• The Washington Post’s Andrea Petersen covers the JAMA study mentioned in the DATA section below, with a quote from Dr. Wadhera, one of the study authors ‘We’re witnessing a smoldering public health crisis…’ The more startling though well known sentence is ‘Young Black adults face the greatest risk’ with ‘The study’s authors pinpointed structural racial inequities in American society as a driver of the gaps.’ I think the reporting is terrific, but what are we doing about the situation? Descriptive is important, but prescriptive is where we need to drive impact.


  • In a new series from STAT News, The Obesity Revolution, Elaine Chen and Matthew Herper lead with ‘…Obesity is a chronic biological disease – and it’s treatable with a new class of medications,’ with historical reference to Valium changing views on anxiety in the 1960s, and Prozac on depression in the 1980s. But there is a warning for Eli Lilly, Novo Nordisk and others in that ‘Doctors who have watched other big launches of new medicines already worry that the drug industry’s excitement – and its focus on marketing – could backfire.’ The article draws attention to the Institute for Clinical and Economic Review [ICER] report from 2022 on cost-effectiveness and ‘…at the drug’s current average net price of around $13,600 a year, as soon as 0.1% of the eligible population takes the drug over five years, insurance companies and government payers may have to shift money or increase premiums.’ The article is certainly robust, with a great penultimate paragraph, ‘Even if they are not magic bullets, the incretin drugs are undeniably powerful new tools to use in society’s long, fraught relationship with obesity – and maybe, if the coming trials are positive, against the deadly problem of heart attacks and strokes.’
  • Julia Belluz continues the focus upon obesity articles in STAT News on attempts to ‘…subtype obesity and tailor treatments,’ with an interview from Dr. Andres Acosta at Mayo Clinic stating that ‘uneven response holds for the best tools currently available to treat obesity – gastric bypass surgery and the new GLP-1 based drugs…’ and ‘…a subset of patients will only lose a small amount of weight, or have no response at all…’ such that ‘…one size fits all is not working…’ The four subtypes are defined as emotional hunger, hungry gut, slow burn and hungry brain – to prescribe ‘…combination therapy typically a lifestyle program and obesity medication, or even weight loss surgery – matched to one or more of four obesity phenotypes…’ Dr. Acosta’s approach was published in the scientific literature almost two years ago; more telling is that one of his patients who went through the ‘precision obesity medicine’ approach was quoted ‘…It is not fundamentally different from other programs.’ Though importantly of Dr. Acosta, his patient said ‘I felt that he really listened to me, and that he understood my specific issues. I am very optimistic and somewhat hardened in my resolve to lose weight after our conversation.’ I am for the move toward whole-person, individualized therapy for the complex, chronic disease of obesity, though think that we have plenty of tools right now – in terms of a multi-pronged approach to embrace medication and surgical therapy, all the while supported and underpinned by nutrition, behavioral and exercise therapy, and meeting the needs of the patient, which are likely beyond weight loss and toward healthier and happier lives, and interactions with their family, friends, and community.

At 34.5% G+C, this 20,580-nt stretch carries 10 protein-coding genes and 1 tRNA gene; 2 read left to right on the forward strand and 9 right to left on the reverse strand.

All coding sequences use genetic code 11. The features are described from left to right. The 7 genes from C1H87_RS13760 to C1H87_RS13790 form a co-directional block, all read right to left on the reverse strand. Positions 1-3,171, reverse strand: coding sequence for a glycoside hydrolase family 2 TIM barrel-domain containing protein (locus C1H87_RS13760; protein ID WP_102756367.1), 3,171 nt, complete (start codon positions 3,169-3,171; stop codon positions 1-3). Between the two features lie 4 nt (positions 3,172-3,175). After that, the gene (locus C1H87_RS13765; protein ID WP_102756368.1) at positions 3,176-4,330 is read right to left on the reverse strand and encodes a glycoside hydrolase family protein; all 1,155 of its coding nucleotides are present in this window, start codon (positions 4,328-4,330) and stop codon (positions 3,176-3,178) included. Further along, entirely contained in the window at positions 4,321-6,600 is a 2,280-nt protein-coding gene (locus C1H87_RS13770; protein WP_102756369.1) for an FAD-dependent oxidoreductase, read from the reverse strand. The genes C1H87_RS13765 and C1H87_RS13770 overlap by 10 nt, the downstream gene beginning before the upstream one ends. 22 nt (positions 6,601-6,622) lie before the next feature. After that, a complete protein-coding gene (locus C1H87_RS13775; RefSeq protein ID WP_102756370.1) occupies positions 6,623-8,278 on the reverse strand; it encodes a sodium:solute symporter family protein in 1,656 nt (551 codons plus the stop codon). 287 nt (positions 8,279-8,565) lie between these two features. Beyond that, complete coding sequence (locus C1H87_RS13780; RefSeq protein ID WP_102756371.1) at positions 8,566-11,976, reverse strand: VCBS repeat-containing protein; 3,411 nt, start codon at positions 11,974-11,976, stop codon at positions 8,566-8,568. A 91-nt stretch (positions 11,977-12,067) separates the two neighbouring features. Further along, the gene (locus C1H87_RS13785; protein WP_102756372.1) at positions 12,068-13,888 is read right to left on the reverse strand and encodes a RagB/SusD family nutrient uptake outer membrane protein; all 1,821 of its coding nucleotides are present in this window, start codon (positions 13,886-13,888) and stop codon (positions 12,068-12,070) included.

• At risk of being too focused upon STAT News articles, Hyacinth Empinado published an informational video on the BMI formula at the individual level, versus the population level.
  • FDA Commissioner Robert Califf, in reference to Novo Nordisk funding the development of obesity coursework for medical schools, was quoted during a meeting with STAT reporters ‘…it’s a shame that you would need to depend on a pharmaceutical company for an educational program about something that’s affecting half of Americans.’ I agree in broad principle, but in the real world and for many decades, pharmaceutical and medical device companies have developed, supported, and implemented extensive numbers of medical education programs for their areas of influence and focus, including medical school courses, academic conference panels, and hands-on training courses; many of which were further augmented by social events – certainly and appropriately less of the social activity nowadays.